• Gender gap in youth rights: young women have the highest unemployment rates, greater likelihood of dropping out form schools and are the least politically represented.
  • LGBT youth rights: a lot of attention must be paid for fulfilling the LGBT youth right to individual identity and freedom of living sexual orientation as well as fighting the multiple discrimination they are victims of.

Conclusions

This was a long list. But I wouldn’t go for an analysis of the gaps in the legal universal tools actually existing at international level nor a brief on the two important charters already existing on youth rights the American and the African – but let me say that human rights instruments enshrining the rights of specific groups already exist; international and regional standards for women, children and persons with disabilities are very common. These instruments are based upon the acknowledgement that these distinct categories of the population bear needs that have not been effectively tackled by universal human rights documents.

This is the time to start to acknowledge youth rights and work for the access to rights for all young people! What is needed is political attention and real commitments in many different policy fields.

A concrete step that can be taken by the EU is the establishment of an Ombudsman for young people, whose aim would be to end age discrimination by the EU and its bodies. This was supported by approximately 80 newly-elected MEPs when they pledged for the LoveYouthFuture manifesto during the European Parliament Elections.

Except for this there is the need to increase the access to the actual existing tool in Europe: the EU must sign as soon as possible the European Convention of Human Rights as well as the Social Charter. As many member states must as possible should ratify the Additional protocol of the social charter and allow citizens to use the collective complaint system in order to protect their social rights.

The role for youth organisations and civil society to play in these processes is huge, as well as the role of youth organisations in informing young people about their existing rights and empowering young people to claim their rights! Youth organizations must be strengthened in this work.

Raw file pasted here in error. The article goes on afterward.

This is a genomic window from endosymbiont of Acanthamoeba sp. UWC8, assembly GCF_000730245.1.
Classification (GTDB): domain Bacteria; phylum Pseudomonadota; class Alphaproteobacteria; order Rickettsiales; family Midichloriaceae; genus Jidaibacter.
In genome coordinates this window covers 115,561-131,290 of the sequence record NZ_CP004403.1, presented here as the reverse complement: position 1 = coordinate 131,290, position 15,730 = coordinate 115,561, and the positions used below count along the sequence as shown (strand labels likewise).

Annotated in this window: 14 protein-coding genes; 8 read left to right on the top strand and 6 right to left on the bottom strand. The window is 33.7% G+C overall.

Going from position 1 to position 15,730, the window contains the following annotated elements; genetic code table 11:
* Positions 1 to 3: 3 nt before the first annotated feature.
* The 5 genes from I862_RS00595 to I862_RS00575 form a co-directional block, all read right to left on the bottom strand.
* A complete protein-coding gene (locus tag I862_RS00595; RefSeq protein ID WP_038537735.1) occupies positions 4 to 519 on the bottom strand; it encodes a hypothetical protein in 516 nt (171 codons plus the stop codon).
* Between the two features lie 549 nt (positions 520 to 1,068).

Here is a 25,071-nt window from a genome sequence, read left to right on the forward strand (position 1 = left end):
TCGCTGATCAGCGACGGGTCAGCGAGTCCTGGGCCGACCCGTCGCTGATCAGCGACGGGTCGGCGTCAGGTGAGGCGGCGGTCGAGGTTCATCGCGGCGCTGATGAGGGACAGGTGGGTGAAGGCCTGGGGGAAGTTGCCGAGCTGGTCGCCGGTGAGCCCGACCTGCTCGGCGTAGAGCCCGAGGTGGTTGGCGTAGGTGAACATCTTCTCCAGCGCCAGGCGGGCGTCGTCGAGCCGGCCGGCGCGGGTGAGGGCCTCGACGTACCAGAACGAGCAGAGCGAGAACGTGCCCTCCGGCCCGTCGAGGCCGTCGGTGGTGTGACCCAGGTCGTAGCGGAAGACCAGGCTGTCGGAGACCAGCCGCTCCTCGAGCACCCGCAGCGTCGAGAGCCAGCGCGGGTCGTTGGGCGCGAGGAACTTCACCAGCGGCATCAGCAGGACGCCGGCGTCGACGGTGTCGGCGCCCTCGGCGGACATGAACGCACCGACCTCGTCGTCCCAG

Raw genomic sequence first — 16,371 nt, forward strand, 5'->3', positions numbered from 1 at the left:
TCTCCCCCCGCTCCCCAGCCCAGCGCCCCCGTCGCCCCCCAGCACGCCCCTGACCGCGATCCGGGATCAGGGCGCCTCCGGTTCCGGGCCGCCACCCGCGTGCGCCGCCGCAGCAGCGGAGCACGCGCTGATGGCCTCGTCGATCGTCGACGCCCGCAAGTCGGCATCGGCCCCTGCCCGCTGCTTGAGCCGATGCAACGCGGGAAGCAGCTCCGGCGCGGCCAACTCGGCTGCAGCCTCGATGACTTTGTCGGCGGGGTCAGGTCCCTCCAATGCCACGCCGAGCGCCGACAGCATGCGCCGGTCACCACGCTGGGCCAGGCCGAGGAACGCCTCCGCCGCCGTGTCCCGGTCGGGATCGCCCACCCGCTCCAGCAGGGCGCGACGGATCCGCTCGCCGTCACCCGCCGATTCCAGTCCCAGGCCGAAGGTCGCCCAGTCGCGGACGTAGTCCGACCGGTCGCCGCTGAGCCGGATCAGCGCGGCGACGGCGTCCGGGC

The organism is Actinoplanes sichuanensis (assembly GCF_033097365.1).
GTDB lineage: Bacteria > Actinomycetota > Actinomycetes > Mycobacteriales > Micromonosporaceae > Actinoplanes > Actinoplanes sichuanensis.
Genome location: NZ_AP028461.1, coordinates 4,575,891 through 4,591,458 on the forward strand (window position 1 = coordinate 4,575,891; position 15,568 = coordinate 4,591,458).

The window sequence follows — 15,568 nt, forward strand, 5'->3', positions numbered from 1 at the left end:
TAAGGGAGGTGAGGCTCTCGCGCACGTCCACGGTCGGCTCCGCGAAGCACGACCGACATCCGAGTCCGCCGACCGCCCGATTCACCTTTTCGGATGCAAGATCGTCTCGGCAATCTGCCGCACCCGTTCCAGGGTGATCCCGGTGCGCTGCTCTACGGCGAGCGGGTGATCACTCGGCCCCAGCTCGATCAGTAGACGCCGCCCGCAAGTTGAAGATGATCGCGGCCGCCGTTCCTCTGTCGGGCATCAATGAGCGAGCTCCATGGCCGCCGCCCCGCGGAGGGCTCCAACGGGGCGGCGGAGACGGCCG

We have the rights, but we need to fight to have access to them!

Dear all,

To end, this is a unique moment to discuss the rights of young people and what can be done to make sure all young people have access to their rights. Lets make this a true dialogue and lets together create concrete proposals that will make our EU a more stabile and secure place for all!

Lets bring back the feeling of hope and possibilities.

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My take on the Structured Dialogue – A potential nightmare or a great tool?

The Structured Dialogue is an all but sexy name for a process that can seem both complicated and difficult to understand. But it is an important process that gives a channel to the opinions of young people to be heard. In short, it is a concrete tool for youth participation. A new cycle of Structured Dialogue (SD) has just begun, and a successful EU Youth Conference two weeks ago in Rome to launch the cycle.

As I see it, the point of the process is to make sure the voices of young people are heard when some of the decisions that affect their lives are taken. Of course the number of elements that the EU has powers in are limited, but we all know that many of the decisions made by the European Council heavily affect the policies on local, regional and national level.

The most visible challenge with the Structured Dialogue is that while young people are heard, it can often seem like we are not listened to. The conclusions and recommendations from the Structured Dialogue need to be implemented and this is a job for the EU and its member states. But also the YFJ as a platform, and its member organisations, should do more to push for the implementation of these recommendations. Having conclusions supporting the demands of representative youth organisations is a great tool in our advocacy!

There are also more technical, but not less important, issues that could improve the process of SD. For example we should make sure that there are national working groups in all the countries, that a big number of young people are included in to consultations and that both the youth organisations and representatives of ministries are present at the conferences and that the political outcomes of the process are clear. We should be careful of merely trying to include as many of “our words” as possible in the conclusions as the main thing is to think about what impact the conclusions can have on the lives of young people and to find a fitting strategy to influence the outcomes. Maybe making sure there are clear political targets for the outcomes of the Structured Dialogue and the implementation of these outcomes would be a way the YFJ could further strengthen the SD.